• This is a complicated measure that has not received full scrutiny and review. There could be many unintended consequences of the passage of this ordinance that have not been assessed. Since this was placed on the ballot without any public hearings, there was no process through which such shortcomings could have been detected and corrected. Providing for amendment by the Board of Supervisors is important, but the supervisors should have debated this measure. Complicated policy decisions with the potential for unintended consequences should go through a public process.
  • This measure might inadvertently limit the ability to do substantial investigative research on public officials where the City is in possession of "private information" that is not otherwise considered "public record." Private records might include the addresses of emergency personnel who may not live in the City (as was discovered by a recent article in the San Francisco Chronicle). This issue is worthwhile as a subject of an investigative journalism report that might become outlawed under this ordinance.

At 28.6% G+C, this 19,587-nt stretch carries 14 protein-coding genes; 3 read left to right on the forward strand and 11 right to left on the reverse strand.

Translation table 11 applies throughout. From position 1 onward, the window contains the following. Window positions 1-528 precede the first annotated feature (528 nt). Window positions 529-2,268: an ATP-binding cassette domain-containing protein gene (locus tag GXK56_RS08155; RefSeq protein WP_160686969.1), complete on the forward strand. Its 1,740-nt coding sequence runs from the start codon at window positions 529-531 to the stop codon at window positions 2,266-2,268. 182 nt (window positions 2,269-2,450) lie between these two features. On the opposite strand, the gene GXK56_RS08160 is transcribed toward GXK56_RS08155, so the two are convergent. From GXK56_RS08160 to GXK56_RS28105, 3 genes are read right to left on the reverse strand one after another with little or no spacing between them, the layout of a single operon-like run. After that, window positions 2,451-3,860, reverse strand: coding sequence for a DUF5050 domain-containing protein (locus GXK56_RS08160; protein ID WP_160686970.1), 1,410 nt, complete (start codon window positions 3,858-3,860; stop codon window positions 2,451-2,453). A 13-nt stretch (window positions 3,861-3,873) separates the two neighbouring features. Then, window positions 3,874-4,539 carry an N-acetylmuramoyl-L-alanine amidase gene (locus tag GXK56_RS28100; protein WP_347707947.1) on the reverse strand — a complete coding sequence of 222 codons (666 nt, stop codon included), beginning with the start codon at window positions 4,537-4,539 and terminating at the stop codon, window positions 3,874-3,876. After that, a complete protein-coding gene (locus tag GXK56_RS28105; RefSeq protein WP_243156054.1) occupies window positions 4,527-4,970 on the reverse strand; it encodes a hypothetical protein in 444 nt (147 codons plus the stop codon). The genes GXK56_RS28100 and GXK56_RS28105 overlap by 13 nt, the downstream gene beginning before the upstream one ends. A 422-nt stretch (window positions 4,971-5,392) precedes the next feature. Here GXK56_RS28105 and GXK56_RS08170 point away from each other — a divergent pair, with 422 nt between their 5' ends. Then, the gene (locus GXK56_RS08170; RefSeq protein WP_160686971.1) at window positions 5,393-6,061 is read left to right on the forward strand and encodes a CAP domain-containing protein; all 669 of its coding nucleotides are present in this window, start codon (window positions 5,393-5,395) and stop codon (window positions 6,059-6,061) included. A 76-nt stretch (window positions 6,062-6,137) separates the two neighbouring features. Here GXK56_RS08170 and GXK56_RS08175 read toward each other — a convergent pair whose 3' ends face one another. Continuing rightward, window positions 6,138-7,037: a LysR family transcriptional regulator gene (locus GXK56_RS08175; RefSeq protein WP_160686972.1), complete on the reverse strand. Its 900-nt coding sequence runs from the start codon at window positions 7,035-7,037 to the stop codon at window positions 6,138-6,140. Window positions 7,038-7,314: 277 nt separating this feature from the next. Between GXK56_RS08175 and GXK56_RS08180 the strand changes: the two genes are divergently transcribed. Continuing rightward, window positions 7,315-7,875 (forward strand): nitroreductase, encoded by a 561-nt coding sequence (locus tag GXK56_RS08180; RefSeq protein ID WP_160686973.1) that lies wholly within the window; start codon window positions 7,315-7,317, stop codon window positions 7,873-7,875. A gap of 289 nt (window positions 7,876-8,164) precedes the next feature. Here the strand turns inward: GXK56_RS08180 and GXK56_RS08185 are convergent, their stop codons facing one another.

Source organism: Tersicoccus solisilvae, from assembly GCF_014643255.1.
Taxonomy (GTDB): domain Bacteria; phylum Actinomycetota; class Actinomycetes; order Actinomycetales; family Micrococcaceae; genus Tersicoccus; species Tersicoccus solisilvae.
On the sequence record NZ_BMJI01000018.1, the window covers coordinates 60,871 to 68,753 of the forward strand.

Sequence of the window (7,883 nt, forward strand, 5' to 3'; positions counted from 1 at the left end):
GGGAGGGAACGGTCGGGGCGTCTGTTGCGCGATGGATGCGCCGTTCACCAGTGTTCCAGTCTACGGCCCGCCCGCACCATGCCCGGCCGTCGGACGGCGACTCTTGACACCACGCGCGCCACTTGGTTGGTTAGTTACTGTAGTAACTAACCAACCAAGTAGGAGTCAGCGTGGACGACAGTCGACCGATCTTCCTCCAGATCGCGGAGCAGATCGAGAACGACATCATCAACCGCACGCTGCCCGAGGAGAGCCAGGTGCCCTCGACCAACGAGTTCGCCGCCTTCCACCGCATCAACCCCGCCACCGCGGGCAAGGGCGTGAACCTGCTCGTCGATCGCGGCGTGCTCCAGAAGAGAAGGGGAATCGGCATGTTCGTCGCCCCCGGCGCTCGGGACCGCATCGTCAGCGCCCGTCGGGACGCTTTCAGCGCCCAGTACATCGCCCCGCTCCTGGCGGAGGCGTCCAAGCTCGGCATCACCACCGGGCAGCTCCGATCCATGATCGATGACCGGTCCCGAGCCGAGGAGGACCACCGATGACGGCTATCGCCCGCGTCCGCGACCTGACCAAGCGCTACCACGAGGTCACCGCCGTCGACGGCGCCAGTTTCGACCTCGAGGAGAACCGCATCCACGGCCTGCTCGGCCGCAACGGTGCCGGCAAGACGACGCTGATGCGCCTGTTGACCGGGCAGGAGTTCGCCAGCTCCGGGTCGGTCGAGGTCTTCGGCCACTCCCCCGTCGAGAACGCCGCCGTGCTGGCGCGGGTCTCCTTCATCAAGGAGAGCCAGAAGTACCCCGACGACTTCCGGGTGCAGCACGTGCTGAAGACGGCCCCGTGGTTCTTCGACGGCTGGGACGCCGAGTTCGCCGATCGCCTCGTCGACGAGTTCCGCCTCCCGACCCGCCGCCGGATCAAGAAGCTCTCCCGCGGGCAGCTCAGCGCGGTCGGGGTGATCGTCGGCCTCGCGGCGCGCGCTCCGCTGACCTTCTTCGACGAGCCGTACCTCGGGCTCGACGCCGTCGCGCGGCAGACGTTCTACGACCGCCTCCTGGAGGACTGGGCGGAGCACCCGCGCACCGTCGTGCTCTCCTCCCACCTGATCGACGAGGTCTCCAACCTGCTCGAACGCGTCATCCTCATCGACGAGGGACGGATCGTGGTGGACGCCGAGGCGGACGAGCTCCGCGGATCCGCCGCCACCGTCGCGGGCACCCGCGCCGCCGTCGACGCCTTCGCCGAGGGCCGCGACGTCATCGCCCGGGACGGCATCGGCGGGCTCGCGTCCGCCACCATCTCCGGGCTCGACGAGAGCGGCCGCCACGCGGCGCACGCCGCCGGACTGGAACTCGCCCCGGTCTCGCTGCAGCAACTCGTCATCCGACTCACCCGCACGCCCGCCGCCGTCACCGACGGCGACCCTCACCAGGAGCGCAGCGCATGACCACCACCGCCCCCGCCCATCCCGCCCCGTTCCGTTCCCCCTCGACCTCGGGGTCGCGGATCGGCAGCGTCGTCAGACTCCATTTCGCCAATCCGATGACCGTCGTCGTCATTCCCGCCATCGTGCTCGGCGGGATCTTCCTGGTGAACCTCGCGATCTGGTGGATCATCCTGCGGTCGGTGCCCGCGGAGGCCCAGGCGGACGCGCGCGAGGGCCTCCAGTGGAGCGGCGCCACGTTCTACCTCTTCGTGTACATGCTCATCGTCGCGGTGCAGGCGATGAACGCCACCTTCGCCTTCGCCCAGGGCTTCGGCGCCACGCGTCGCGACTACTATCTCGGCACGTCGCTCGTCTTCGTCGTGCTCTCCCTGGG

• This is a solution seeking a problem, as the Administrative Code already covers contractors and no one has suggested that the City has disclosed private information or has any intention of doing so.

SPUR's analysis

Many people are concerned about the loss of privacy due to governmental and non-governmental actions. The emergence of software protecting Internet users against spyware reflects growing intrusions from new technologies into people's lives. Further, in the past year, controversies emerged around the commercialization of private information by financial institutions. As companies learn to better target their direct solicitations - often electronically - personal information is in higher demand and increasingly profitable.

Identify theft is also a growing problem. The country suffers $50 billion in losses due to identity theft. In the past year, there have been 43,000 reported instances of identity theft in California and 1,100 cases of identity theft reported to the San Francisco police. Growing concern prompted the San Francisco Civil Grand Jury to investigate city policies with regard to identity theft. However, its report of May 2006 indicated that no identity theft had occurred within the departments surveyed and that current practices would not allow that to happen. In their report, the grand jury focused primarily on the theft of Social Security numbers and credit-card numbers.